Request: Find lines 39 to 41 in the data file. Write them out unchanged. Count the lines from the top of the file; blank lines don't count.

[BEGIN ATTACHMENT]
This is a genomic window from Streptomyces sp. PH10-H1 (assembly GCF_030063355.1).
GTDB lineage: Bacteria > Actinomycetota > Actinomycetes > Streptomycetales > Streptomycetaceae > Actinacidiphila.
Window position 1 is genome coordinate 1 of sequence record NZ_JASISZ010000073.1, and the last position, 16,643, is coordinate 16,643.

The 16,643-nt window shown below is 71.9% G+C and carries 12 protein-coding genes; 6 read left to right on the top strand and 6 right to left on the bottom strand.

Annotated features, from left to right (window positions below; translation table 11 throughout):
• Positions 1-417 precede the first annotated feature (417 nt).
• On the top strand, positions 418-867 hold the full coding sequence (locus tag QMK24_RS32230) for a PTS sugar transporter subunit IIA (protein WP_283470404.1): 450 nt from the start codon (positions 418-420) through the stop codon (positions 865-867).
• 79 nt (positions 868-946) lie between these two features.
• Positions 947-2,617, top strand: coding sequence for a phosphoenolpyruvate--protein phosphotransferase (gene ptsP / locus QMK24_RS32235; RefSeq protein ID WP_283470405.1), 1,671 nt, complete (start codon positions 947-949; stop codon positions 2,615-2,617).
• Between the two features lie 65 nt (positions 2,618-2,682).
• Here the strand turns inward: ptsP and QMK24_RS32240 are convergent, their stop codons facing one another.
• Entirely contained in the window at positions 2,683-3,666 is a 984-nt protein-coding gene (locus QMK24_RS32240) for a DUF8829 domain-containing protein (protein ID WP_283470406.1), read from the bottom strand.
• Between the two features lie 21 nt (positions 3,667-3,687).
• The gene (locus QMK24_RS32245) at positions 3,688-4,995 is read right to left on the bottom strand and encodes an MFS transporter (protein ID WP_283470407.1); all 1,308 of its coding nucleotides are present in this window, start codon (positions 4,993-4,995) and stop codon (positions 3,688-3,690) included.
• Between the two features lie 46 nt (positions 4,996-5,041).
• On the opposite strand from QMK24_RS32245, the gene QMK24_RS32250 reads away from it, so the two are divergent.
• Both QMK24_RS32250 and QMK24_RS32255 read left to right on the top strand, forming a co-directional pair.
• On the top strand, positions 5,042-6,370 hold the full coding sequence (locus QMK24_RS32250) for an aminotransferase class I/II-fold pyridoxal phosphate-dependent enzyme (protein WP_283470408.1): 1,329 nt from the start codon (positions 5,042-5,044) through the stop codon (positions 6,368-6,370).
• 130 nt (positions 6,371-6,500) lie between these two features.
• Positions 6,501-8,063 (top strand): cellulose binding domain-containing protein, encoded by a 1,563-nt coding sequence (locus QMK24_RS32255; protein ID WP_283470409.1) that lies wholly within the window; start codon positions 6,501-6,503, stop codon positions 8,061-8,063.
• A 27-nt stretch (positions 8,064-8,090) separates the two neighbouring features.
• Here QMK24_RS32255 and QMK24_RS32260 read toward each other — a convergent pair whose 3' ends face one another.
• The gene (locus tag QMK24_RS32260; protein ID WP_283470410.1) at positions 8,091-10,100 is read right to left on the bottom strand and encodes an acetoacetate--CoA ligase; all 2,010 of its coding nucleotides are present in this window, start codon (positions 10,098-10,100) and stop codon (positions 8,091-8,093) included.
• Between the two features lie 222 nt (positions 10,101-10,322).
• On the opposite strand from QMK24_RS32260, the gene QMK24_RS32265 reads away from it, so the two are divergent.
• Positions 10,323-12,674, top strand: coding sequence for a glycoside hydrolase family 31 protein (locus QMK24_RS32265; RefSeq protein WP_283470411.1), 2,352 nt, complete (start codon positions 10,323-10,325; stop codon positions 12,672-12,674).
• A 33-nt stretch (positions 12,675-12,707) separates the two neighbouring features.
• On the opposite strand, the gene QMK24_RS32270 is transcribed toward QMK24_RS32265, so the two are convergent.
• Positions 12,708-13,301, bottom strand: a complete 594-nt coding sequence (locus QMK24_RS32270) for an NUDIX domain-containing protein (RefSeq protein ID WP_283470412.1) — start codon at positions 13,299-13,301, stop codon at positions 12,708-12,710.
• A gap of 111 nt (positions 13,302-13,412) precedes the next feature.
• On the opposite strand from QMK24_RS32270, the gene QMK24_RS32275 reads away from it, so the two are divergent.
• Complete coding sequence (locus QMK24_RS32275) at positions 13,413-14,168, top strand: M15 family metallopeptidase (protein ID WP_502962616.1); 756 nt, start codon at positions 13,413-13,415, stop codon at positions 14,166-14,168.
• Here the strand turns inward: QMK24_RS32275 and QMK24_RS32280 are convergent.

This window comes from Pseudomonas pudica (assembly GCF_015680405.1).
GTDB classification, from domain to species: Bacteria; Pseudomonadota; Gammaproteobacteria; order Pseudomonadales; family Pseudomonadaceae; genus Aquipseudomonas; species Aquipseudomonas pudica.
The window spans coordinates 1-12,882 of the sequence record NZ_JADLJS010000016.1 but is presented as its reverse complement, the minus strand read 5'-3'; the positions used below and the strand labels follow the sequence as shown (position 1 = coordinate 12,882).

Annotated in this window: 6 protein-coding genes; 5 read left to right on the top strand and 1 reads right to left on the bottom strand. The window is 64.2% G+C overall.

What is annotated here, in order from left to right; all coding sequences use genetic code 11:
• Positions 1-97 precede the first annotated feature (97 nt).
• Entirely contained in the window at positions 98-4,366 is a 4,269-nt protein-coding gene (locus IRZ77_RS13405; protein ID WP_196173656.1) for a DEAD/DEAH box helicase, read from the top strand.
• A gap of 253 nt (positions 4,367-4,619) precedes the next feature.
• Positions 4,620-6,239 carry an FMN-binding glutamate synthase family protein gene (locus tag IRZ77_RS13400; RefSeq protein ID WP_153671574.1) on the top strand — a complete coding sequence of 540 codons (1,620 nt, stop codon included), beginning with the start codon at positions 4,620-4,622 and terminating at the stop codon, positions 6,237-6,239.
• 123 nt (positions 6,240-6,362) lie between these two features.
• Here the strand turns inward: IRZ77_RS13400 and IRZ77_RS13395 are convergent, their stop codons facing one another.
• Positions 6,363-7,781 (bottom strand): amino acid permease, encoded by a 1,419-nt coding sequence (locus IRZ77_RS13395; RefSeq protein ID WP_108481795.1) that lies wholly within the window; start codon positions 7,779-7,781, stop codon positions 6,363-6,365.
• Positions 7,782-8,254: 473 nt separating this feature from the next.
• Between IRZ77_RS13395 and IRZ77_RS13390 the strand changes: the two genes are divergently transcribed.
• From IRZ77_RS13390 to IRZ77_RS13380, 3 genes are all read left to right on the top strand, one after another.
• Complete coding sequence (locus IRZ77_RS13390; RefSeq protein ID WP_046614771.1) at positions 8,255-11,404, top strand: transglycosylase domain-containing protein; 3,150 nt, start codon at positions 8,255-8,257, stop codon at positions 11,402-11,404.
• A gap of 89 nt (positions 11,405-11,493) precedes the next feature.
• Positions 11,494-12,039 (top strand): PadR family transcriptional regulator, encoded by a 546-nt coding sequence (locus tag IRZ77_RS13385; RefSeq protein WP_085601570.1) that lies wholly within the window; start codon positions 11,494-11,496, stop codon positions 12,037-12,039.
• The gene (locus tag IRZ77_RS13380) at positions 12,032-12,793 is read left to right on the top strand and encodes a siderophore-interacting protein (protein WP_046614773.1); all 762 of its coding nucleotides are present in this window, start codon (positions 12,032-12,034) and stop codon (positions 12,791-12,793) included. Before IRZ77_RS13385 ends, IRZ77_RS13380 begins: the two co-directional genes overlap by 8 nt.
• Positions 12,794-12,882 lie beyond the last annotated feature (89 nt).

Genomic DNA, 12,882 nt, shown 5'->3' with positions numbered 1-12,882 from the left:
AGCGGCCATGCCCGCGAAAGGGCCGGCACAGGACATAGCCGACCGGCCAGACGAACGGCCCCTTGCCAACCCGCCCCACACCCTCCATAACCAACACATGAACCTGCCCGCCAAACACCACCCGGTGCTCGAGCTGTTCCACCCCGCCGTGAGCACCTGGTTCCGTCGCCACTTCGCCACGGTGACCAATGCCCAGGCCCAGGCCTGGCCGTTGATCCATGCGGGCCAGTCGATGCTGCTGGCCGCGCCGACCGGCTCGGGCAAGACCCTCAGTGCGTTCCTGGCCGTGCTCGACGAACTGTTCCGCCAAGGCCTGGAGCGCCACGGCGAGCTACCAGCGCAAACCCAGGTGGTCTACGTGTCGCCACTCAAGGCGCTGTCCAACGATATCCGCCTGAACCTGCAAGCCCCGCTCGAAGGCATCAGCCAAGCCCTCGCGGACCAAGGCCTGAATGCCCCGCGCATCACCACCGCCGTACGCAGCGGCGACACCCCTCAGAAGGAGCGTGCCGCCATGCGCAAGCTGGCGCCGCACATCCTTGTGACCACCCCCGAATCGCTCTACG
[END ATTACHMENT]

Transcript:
• Positions 1-97 precede the first annotated feature (97 nt).
• Entirely contained in the window at positions 98-4,366 is a 4,269-nt protein-coding gene (locus IRZ77_RS13405; protein ID WP_196173656.1) for a DEAD/DEAH box helicase, read from the top strand.
• A gap of 253 nt (positions 4,367-4,619) precedes the next feature.